A function is an input-output relation, that is, we can think of a function as a machine, or process, that takes inputs and produces outputs according to some rule(s). For each element of the domain, or input type, a function specifies a single element of the codomain, or output type.
The type of a function with domain
B is written
A -> B (or
A → B).
Two simple examples of functions are shown below.
f : N -> N f(n) = 3n + 1 g : N * N -> Q g(x,y) = f(x) / (y - 1)
f takes natural numbers as input and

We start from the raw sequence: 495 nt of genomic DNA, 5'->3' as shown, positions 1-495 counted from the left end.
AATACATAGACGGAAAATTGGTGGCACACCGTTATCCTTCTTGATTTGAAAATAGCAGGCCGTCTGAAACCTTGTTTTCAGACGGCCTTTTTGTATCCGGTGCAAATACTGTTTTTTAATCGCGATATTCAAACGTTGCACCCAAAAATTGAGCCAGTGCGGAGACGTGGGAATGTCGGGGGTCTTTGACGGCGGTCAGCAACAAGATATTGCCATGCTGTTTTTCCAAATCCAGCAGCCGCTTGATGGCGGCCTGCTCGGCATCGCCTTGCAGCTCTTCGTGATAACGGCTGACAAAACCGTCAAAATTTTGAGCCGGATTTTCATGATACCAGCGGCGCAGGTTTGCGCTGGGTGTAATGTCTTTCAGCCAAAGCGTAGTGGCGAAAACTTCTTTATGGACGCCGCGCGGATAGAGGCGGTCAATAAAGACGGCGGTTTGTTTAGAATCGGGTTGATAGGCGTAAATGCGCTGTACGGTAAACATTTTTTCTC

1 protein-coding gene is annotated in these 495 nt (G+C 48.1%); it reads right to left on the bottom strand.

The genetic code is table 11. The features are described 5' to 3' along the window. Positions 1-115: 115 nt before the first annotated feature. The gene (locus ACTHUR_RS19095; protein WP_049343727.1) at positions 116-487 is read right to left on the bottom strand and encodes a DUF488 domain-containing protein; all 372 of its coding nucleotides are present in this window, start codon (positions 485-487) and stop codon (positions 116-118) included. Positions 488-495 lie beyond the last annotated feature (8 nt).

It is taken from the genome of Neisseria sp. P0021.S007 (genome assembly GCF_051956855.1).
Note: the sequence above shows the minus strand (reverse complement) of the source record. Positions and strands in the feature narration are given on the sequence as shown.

produces natural numbers as output; for a given input
produces the output
3n + 1.
g takes pairs of natural
numbers as input, and produces rational numbers;
given the pair
(x,y), it produces
f(x) / (y - 1) as output.
Functions can be given names and defined by pattern-matching, as in the examples above.
Functions can also be defined anonymously, using lambda notation. For example,
\n. 3n + 1
is the function which takes an input called
3n + 1. This is the same function as the example function
Attempting to print a function value will simply result in the type of the function being printed as a placeholder:
Disco> (\n. 3n+1) <ℕ → ℕ>
This is because once a program is running, Disco has no way in general to recover the textual definition of a function.